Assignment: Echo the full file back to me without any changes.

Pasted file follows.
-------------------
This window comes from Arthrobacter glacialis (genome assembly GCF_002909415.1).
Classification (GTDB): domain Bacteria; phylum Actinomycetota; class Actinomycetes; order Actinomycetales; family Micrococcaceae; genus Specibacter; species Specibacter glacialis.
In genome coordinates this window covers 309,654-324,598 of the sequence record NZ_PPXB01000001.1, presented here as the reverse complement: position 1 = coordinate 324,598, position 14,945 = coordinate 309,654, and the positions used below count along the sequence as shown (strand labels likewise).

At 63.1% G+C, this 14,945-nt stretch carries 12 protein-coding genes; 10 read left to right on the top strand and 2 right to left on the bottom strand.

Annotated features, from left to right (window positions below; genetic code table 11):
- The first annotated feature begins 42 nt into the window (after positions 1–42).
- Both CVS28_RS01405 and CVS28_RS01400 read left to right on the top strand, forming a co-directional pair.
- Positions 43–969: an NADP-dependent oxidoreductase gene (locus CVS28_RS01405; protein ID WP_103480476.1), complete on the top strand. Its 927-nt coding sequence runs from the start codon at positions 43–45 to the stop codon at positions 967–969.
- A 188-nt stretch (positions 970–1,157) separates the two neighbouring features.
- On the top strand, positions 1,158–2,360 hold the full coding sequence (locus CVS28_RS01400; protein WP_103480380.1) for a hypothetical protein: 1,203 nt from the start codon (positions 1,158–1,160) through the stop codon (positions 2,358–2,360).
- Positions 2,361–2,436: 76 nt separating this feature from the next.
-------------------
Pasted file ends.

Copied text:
This window comes from Arthrobacter glacialis (genome assembly GCF_002909415.1).
Classification (GTDB): domain Bacteria; phylum Actinomycetota; class Actinomycetes; order Actinomycetales; family Micrococcaceae; genus Specibacter; species Specibacter glacialis.
In genome coordinates this window covers 309,654-324,598 of the sequence record NZ_PPXB01000001.1, presented here as the reverse complement: position 1 = coordinate 324,598, position 14,945 = coordinate 309,654, and the positions used below count along the sequence as shown (strand labels likewise).

At 63.1% G+C, this 14,945-nt stretch carries 12 protein-coding genes; 10 read left to right on the top strand and 2 right to left on the bottom strand.

Annotated features, from left to right (window positions below; genetic code table 11):
- The first annotated feature begins 42 nt into the window (after positions 1–42).
- Both CVS28_RS01405 and CVS28_RS01400 read left to right on the top strand, forming a co-directional pair.
- Positions 43–969: an NADP-dependent oxidoreductase gene (locus CVS28_RS01405; protein ID WP_103480476.1), complete on the top strand. Its 927-nt coding sequence runs from the start codon at positions 43–45 to the stop codon at positions 967–969.
- A 188-nt stretch (positions 970–1,157) separates the two neighbouring features.
- On the top strand, positions 1,158–2,360 hold the full coding sequence (locus CVS28_RS01400; protein WP_103480380.1) for a hypothetical protein: 1,203 nt from the start codon (positions 1,158–1,160) through the stop codon (positions 2,358–2,360).
- Positions 2,361–2,436: 76 nt separating this feature from the next.